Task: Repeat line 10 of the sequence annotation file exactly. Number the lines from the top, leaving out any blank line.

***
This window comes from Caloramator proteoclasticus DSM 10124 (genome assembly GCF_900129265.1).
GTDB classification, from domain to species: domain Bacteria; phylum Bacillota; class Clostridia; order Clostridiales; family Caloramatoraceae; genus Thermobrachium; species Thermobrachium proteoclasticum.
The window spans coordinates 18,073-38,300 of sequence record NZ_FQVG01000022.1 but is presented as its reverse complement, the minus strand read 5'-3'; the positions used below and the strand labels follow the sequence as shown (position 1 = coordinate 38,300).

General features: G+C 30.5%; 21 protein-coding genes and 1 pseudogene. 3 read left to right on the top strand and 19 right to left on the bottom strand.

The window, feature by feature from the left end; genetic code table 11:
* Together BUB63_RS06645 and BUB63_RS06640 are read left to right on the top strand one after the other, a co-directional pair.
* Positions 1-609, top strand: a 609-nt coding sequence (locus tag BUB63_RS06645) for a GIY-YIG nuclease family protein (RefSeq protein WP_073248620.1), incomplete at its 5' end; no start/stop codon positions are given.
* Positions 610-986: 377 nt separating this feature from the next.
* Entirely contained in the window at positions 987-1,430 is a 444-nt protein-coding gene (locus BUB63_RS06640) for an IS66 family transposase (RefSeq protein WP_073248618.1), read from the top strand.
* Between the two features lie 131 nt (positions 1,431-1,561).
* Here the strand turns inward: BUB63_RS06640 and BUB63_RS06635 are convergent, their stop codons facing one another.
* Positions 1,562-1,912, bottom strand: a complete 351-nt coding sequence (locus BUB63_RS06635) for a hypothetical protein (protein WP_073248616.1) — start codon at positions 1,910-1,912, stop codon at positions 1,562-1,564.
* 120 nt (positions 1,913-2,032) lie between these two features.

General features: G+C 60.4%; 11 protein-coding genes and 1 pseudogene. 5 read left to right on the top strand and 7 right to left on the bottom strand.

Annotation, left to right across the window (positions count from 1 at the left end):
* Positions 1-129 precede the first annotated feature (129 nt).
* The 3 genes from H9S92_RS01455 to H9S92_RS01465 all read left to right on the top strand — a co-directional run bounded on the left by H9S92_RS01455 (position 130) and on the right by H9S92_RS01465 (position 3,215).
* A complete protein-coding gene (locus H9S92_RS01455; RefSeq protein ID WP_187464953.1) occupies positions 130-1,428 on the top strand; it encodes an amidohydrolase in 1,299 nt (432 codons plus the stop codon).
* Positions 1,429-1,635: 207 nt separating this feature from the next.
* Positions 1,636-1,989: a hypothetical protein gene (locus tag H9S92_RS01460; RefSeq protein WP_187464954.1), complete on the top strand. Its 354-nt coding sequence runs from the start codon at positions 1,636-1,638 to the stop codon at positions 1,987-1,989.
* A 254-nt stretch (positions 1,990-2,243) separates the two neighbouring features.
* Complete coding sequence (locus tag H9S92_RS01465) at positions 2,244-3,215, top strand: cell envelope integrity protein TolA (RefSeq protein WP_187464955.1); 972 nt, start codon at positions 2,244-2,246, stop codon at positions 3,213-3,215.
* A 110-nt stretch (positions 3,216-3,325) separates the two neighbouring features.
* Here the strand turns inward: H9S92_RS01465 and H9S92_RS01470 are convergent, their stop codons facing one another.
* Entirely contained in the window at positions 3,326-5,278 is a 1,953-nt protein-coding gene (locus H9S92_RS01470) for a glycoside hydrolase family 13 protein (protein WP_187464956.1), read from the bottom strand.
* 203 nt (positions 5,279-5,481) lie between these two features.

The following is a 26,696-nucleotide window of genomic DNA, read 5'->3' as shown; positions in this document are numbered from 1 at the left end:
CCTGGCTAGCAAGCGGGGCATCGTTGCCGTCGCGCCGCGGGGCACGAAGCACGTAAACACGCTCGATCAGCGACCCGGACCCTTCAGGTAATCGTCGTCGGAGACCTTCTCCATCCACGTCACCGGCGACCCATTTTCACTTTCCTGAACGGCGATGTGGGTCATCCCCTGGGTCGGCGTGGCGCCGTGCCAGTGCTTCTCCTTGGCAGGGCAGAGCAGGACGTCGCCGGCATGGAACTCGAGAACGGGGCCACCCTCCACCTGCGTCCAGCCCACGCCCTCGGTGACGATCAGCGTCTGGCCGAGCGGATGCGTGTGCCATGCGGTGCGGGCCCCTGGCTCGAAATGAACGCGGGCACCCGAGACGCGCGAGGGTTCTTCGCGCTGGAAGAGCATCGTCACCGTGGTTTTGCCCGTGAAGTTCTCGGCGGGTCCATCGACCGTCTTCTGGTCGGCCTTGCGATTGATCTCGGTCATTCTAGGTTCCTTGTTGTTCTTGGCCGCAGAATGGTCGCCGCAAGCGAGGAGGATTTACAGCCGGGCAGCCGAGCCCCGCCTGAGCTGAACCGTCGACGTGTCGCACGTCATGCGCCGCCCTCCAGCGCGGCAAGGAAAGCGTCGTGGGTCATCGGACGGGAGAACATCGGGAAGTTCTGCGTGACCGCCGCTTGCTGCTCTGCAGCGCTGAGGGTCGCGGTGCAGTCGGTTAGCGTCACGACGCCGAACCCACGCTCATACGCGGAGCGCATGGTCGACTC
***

* Between the two features lie 131 nt (positions 1,431-1,561).